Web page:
Wine Tasting 101
Updated: Dec 31, 2020
You're out on a date at a nice restaurant. You order a bottle of wine and the server presents it to you, uncorks it and pours you a sample. Then both she and your date look at you expectantly. So you swirl the glass a few times because you've seen people do that in movies and take a sip, having no idea what exactly it is you're supposed to be doing.
But wouldn't it be nice if you did know? You don't have to be a master sommelier to properly do a wine tasting, and knowing the simple steps will not only enhance your experience, but also might impress that date of yours...
Just like the five W's and one H of writing (who, what, when, where, why and how), the five steps of wine tasting are easy to remember because they all start with the same letter: S
The first thing you what to do when wine tasting is take a moment to visually inspect the wine in your glass. What color is it? If it's a red wine, is it ruby red or a deep, inky red? If it's a white, is it more yellow or clear? If you can, hold your glass up to the light to really get a good look. You'll also want to observe its clarity: is it bright or a bit cloudy looking?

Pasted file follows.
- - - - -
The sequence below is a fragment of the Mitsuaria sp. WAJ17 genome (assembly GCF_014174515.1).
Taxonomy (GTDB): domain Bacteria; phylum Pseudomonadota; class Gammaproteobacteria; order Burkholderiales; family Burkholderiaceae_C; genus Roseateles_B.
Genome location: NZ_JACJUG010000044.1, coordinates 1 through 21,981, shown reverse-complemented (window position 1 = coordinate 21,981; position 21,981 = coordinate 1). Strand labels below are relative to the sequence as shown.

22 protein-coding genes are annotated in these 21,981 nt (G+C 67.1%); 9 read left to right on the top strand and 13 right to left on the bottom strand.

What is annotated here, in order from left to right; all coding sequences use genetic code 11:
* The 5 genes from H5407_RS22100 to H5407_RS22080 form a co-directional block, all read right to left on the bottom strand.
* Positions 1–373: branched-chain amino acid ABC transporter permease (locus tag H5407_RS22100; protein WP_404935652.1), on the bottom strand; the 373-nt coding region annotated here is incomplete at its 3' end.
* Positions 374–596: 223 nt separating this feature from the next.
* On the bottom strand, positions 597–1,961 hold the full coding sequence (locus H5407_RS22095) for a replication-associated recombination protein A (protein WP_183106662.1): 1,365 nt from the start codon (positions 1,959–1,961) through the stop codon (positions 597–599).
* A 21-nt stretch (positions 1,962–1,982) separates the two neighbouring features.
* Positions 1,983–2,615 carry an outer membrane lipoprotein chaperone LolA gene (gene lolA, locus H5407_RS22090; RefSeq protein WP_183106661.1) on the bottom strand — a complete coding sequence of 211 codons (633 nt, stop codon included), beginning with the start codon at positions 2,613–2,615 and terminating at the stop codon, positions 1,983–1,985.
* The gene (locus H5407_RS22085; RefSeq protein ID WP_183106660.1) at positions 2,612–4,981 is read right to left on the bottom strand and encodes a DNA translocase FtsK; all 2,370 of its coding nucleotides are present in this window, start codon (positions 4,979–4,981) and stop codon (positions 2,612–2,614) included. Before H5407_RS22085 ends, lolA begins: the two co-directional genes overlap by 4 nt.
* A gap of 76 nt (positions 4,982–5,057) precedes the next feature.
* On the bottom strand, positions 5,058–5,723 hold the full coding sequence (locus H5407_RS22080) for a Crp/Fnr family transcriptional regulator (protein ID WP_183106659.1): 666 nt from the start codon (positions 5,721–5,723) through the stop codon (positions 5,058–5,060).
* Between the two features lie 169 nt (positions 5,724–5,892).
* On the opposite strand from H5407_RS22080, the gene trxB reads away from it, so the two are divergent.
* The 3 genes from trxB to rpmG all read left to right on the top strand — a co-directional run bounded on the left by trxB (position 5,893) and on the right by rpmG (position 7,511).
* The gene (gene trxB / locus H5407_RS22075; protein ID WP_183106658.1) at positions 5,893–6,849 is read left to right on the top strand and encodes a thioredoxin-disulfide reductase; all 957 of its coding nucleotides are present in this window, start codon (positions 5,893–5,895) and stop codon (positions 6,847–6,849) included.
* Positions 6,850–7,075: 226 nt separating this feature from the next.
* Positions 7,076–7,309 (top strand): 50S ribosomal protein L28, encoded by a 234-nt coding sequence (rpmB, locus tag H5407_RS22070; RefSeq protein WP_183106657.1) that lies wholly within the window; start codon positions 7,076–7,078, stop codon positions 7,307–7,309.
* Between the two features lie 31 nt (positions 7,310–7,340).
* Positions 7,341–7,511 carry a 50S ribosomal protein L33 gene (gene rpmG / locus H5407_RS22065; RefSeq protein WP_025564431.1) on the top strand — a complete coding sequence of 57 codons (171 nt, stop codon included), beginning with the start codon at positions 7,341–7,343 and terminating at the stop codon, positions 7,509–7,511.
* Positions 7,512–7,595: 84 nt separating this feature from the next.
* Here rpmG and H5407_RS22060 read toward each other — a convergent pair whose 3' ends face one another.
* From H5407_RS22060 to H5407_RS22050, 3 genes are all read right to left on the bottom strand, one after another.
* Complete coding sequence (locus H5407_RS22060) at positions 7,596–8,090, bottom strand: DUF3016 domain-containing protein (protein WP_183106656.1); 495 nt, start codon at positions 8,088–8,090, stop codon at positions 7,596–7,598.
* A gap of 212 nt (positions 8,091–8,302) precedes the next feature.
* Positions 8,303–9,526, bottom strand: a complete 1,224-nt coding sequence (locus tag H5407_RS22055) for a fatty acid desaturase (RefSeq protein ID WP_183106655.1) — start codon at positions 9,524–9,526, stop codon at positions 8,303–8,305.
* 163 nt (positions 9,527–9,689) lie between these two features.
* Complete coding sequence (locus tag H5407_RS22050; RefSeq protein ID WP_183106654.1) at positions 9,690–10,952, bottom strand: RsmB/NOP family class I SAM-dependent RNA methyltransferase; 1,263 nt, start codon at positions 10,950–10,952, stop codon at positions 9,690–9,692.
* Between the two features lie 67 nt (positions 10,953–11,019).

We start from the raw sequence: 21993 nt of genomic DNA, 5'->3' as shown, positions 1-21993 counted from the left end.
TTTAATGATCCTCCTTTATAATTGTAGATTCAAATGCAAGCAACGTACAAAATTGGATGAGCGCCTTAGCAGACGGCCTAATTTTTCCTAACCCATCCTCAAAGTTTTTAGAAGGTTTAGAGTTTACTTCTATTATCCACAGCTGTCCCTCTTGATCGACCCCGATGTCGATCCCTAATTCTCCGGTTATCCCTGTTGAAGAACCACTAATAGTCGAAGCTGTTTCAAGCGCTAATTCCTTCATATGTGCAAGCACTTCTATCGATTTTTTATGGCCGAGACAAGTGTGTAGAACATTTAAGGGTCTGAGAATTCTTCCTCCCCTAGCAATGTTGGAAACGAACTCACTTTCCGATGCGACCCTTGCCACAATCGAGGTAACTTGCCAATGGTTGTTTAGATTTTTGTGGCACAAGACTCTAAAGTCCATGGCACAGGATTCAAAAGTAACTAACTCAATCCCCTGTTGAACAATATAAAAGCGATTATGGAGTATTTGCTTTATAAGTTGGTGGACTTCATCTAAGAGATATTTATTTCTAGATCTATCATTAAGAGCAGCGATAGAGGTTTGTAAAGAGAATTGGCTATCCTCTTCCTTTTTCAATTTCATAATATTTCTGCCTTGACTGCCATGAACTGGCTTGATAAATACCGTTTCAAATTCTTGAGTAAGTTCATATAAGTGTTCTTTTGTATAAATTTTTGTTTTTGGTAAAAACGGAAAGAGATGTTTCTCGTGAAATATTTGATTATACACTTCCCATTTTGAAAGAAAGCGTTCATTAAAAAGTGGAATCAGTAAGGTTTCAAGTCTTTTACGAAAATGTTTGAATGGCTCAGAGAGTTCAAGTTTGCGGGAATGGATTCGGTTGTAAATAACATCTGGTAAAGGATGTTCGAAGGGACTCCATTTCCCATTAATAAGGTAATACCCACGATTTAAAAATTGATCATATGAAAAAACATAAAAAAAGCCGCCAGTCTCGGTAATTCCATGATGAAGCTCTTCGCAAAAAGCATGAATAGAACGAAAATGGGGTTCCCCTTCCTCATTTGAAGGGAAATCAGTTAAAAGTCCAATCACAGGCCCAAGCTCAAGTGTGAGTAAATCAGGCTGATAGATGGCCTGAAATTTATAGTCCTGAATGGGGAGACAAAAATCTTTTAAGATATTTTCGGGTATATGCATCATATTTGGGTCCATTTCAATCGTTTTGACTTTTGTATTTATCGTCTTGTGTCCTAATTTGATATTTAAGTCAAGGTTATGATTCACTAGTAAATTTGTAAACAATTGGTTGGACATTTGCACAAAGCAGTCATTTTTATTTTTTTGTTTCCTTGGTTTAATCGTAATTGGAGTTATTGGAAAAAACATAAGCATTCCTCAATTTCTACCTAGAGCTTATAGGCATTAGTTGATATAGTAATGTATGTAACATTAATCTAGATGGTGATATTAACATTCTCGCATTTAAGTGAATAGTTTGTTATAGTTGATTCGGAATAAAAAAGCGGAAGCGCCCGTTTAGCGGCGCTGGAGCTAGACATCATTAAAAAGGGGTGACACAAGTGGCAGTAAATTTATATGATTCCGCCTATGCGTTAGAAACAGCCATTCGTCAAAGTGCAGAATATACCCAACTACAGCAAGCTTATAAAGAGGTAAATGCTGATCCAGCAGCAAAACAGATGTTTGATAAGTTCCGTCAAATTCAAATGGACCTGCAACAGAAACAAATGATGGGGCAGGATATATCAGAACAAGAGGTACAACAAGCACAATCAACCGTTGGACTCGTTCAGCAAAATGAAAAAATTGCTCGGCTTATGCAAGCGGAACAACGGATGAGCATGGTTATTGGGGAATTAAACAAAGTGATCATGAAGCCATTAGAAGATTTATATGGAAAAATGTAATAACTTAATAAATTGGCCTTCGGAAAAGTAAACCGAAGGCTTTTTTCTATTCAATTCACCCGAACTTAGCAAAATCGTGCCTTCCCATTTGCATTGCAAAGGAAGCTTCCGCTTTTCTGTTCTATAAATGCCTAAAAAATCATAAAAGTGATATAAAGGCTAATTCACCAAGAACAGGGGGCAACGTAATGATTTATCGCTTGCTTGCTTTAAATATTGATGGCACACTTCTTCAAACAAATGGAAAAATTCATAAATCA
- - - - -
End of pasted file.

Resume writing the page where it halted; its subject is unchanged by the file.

Next you'll want to swirl your glass. To do this properly, you should have your glass on the table and swirl it by its base. This is an important step because aside from making you look cool, it introduces oxygen to the wine, which allows its flavors to open up. If you skip this step, it might be harder to pick up on some of the more nuanced aromas in the next step.
Smelling the wine helps prepare your pallet to taste it, just like when you smell a delicious meal cooking and your mouth starts watering. The best way to smell wine is to close your eyes and really stick your nose the glass, taking a long, deep inhale. What do you smell? Dark berries? Leather? Spices? Tropical fruits? Vanilla? There really are no wrong answers.
Now it's the part you've been waiting for: tasting the wine! You'll want to take a small sip and slurp as you do so. No, I'm not kidding! Wine tasting is one of the rare occasions where slurping is not only acceptable, but encouraged. The idea is similar to swirling the glass: slurping adds air to the wine, which allows its flavors and aromas to expand and enhance.
Sit back, relax and enjoy your glass (or bottle!) of wine. Notice the flavors that are coming through and how they might be similar or different than the smells you noted earlier. The taste of the wine can also change the longer you have a bottle sitting out. Just don't savor it for too long: an opened bottle of wine, even re-corked, is only good for up to three days.